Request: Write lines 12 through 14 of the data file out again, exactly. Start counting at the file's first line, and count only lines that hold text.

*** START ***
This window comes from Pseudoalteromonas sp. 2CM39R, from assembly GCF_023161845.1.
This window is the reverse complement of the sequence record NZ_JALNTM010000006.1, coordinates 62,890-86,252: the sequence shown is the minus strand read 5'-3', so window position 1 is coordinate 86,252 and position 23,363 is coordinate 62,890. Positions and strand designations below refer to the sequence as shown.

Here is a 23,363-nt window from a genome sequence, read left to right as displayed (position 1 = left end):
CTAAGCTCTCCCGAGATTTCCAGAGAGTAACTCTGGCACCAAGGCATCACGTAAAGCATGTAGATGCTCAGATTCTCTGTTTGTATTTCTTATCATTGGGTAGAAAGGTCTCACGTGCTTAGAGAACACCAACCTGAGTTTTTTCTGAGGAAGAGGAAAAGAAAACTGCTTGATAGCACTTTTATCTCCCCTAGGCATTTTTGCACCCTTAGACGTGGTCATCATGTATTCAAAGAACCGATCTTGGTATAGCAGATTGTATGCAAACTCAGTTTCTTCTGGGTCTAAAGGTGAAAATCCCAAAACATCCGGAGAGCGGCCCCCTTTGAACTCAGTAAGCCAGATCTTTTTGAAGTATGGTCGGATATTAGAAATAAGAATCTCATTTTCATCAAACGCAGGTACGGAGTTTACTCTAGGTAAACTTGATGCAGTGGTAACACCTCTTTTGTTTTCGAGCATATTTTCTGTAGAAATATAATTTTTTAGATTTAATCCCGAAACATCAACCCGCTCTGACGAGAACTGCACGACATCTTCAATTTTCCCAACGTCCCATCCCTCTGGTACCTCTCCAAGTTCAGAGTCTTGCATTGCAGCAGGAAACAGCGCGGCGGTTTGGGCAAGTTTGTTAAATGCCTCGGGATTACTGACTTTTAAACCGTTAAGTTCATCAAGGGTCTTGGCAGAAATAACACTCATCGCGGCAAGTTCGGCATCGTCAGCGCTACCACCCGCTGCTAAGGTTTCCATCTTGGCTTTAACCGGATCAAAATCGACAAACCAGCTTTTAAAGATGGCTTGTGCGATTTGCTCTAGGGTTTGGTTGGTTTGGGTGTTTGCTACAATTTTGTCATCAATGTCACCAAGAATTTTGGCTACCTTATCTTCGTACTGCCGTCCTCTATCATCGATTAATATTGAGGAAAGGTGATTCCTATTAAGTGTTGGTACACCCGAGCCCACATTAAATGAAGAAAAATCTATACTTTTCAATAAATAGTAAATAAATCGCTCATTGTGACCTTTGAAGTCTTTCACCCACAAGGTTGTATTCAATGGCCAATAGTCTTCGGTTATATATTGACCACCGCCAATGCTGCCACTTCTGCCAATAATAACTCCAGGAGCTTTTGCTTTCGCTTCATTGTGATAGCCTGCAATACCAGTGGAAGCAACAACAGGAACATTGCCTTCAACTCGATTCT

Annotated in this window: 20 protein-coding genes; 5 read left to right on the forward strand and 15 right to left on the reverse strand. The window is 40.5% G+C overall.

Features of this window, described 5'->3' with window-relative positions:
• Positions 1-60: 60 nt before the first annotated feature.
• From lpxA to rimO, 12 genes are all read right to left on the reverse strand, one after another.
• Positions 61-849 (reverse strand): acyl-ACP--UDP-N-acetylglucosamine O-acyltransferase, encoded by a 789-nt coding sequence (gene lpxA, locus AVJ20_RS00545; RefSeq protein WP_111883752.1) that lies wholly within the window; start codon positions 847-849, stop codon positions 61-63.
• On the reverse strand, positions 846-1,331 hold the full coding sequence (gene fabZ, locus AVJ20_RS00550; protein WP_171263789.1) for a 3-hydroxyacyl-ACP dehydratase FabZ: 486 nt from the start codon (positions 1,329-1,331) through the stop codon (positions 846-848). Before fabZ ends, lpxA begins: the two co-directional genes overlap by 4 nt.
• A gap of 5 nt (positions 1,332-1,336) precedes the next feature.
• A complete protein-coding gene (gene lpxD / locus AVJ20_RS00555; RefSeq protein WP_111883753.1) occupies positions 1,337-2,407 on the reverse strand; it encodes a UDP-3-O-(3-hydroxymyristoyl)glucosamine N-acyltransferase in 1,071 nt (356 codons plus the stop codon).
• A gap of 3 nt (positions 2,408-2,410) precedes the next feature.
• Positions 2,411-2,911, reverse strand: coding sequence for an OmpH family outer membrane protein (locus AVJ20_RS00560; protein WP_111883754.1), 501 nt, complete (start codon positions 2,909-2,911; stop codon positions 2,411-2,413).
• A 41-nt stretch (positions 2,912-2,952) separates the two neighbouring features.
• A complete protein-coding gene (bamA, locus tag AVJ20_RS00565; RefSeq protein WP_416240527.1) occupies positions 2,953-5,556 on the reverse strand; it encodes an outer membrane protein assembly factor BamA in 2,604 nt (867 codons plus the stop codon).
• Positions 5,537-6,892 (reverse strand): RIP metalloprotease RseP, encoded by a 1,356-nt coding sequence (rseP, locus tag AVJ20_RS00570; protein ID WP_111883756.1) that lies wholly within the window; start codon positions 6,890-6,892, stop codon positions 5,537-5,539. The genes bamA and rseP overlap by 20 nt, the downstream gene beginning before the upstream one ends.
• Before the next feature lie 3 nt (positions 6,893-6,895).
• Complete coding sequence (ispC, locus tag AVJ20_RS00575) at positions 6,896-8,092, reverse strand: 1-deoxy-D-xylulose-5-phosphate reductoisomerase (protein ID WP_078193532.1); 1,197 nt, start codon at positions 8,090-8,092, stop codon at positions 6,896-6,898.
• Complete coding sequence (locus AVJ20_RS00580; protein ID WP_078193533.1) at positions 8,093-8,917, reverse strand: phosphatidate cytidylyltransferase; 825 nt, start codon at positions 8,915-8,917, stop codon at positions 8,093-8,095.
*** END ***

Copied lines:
• A complete protein-coding gene (gene lpxD / locus AVJ20_RS00555; RefSeq protein WP_111883753.1) occupies positions 1,337-2,407 on the reverse strand; it encodes a UDP-3-O-(3-hydroxymyristoyl)glucosamine N-acyltransferase in 1,071 nt (356 codons plus the stop codon).
• A gap of 3 nt (positions 2,408-2,410) precedes the next feature.
• Positions 2,411-2,911, reverse strand: coding sequence for an OmpH family outer membrane protein (locus AVJ20_RS00560; protein WP_111883754.1), 501 nt, complete (start codon positions 2,909-2,911; stop codon positions 2,411-2,413).